September 2, 2009 by The Citron Review
by Patrick O’Neil
I’m in a dark, trash-filled alley between tall brick buildings. Two men stand in shadows. I can’t see their faces. I hand one of them money and he gives me a balloon of dope. I look up, there’s a light coming from an open window. I hear music, someone is crying. I’m happy I’m going to get high. I’m in a room stuck facedown between the bed and the wall. I hear someone coming. I want to yell, but I can’t. I’m having trouble breathing. I try to move. Behind me a door creaks open. I can’t turn around. I know they’re standing there. I scream…
Gasping for air I sit up in bed and check to see if I still have the dope in my hand. The room is quiet, the lights are off, the TV is on with the sound turned down. With an annoyed look on her face, Jenny pulls her arm off me and rolls over, never fully waking up. The cat, curled in a ball, looks up and yawns. Then closes its eyes.
I light a cigarette, run my hand across my chin and lay back against the pillow. I’m covered in sweat, the sheets are soaked. I stare at the ceiling. The light from the TV bathes the room in a bluish glow. It’s three in the morning, I’m exhausted, and all I want to do is go back to sleep.
Crushing out the cigarette, I look at Jenny. Her shoulder rises as she breathes. I reach over and touch her. The warmth of her body somehow calming. In the metal box by the side of the bed is a small piece of dope we’ve saved for our morning wake-up shots. I break off half into a spoon, cook the dope, then draw it into a syringe.
Grabbing a belt I wrap it around my arm. Pressing the rig into my flesh I pull the plunger back.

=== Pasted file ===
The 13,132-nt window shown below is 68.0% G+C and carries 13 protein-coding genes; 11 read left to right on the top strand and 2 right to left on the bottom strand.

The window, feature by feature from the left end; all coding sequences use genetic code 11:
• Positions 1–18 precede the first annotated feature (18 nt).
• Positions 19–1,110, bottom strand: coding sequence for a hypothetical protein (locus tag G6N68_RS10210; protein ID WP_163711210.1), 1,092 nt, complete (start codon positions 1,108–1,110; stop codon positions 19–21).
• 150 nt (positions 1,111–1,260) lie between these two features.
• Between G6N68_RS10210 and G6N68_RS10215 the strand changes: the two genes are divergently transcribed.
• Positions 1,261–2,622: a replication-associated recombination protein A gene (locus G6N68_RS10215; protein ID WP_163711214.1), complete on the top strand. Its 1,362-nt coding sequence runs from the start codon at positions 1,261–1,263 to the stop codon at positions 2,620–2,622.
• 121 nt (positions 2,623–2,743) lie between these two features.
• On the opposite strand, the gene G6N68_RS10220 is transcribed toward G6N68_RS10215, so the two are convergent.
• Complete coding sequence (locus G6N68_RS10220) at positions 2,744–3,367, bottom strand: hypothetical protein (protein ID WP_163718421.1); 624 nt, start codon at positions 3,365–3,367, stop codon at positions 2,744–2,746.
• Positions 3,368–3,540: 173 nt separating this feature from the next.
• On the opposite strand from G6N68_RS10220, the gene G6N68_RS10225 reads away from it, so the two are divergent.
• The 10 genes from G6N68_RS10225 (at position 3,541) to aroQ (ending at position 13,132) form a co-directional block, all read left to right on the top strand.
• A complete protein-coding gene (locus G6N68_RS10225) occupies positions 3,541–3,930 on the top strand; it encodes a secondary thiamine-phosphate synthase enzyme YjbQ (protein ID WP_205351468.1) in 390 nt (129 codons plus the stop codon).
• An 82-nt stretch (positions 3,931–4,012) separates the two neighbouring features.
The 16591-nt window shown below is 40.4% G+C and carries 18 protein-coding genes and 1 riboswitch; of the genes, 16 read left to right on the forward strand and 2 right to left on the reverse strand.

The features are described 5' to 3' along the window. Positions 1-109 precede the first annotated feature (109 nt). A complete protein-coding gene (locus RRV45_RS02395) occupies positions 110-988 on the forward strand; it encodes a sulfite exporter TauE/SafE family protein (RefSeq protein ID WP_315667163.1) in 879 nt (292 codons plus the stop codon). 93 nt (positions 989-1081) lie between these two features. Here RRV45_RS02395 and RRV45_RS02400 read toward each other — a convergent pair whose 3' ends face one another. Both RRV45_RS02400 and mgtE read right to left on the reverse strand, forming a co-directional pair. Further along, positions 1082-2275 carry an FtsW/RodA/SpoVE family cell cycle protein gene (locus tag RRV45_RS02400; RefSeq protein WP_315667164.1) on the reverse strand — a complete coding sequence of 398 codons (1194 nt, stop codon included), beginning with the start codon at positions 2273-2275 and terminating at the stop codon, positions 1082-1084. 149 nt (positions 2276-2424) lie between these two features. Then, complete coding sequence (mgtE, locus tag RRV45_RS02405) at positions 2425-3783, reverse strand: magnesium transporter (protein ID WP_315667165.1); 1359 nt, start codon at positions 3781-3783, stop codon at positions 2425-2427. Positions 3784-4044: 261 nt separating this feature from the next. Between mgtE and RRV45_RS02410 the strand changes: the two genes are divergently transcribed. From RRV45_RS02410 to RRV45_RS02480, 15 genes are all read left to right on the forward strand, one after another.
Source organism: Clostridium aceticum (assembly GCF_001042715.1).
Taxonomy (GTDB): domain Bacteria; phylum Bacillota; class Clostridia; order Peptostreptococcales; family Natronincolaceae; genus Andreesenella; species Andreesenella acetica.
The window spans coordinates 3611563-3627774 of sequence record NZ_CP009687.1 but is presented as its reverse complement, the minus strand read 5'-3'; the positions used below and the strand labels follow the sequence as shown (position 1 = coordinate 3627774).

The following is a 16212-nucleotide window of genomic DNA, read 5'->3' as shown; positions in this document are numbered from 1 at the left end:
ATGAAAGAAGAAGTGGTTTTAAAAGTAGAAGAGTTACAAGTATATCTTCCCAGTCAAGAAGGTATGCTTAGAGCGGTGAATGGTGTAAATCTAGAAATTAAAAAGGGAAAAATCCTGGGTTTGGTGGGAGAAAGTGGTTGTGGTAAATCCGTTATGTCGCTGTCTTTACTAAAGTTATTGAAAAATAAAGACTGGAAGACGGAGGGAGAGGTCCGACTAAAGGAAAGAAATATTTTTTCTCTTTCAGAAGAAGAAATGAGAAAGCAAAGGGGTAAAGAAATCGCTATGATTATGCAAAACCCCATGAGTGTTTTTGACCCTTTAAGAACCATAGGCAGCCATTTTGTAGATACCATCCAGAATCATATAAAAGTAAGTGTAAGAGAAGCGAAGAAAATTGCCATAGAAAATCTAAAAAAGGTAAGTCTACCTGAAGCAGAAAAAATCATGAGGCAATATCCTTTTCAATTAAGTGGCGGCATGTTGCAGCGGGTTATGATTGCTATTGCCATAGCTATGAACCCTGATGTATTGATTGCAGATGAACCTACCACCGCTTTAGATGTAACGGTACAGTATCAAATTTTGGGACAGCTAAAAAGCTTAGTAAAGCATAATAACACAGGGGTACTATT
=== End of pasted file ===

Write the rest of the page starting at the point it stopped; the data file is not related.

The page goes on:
A thin red trickle enters the syringe’s barrel and I quickly push the plunger down, then drop the rig and wait. Nothing – the amount of dope being so small I can’t feel it.
Frustrated, I stumble to the bathroom to take a piss. The medicine cabinet is slightly ajar, my face reflected in its mirror. I stare at myself unable to comprehend who it is I am looking at. I’m unrecognizable. As if it’s me looking out from a different face. Yet there’s a dullness to the eyes. A dullness I’ve seen before.
“Can you identify the deceased?” asked the cop. Even in the morgue I could smell his bad breath as he hovered beside me.
“Yeah, that’s him,” I said looking at the partially covered body.
“Him as in?” asked the other cop who every time he looked in my direction his expression said he wanted to kick the living shit out of me.
“That’s Chris,” I said. Although the only thing that really looked like Chris were the tattoos. With sixty fatal stab wounds, a caved in skull, broken bloodied fingers, and two dull dead eyes staring up from the gleaming stainless steel table – it was hard to actually say that was my best friend lying there dead in the morgue.
Turning on the faucet I run water over my arm and splash my face. On the floor is a towel. I pick it up and dry myself, the smell of stale sweat lingering. I don’t want to go back to bed. I can’t take another night of lying there, staring at the ceiling, listening to Jenny breathe.
Threading my way through the living room, I sit down on one of the chairs and stare at the scuffed wood floor. The cat walks out of the bedroom and rubs against my leg. I pet its head and it looks up. Its tongue appears to be sticking out of its mouth like it’s stuck.
“What’s with the tongue?” I ask.
Blinking big yellow cat eyes, it sucks its tongue back into its head and walks toward the kitchen. Cold, I grab my overcoat off the floor and wrap it around me. My eyelids are heavy and I lean my head back into dark memories.
Maybe it’s just my imagination, but I can hear the wind blowing through the trees in the backyard. Footsteps, a dog barking, someone yells and then it’s gone.
“Baby. You okay?” asks Jenny. She’s standing next to me wearing a t-shirt. I can feel her skinny body lean against me as she puts her hand on my shoulder. “What are you doing out here?”
“Can’t sleep babe.”
“It’s cold. Come back to bed,” she says and walks towards the bedroom.
“In a minute.”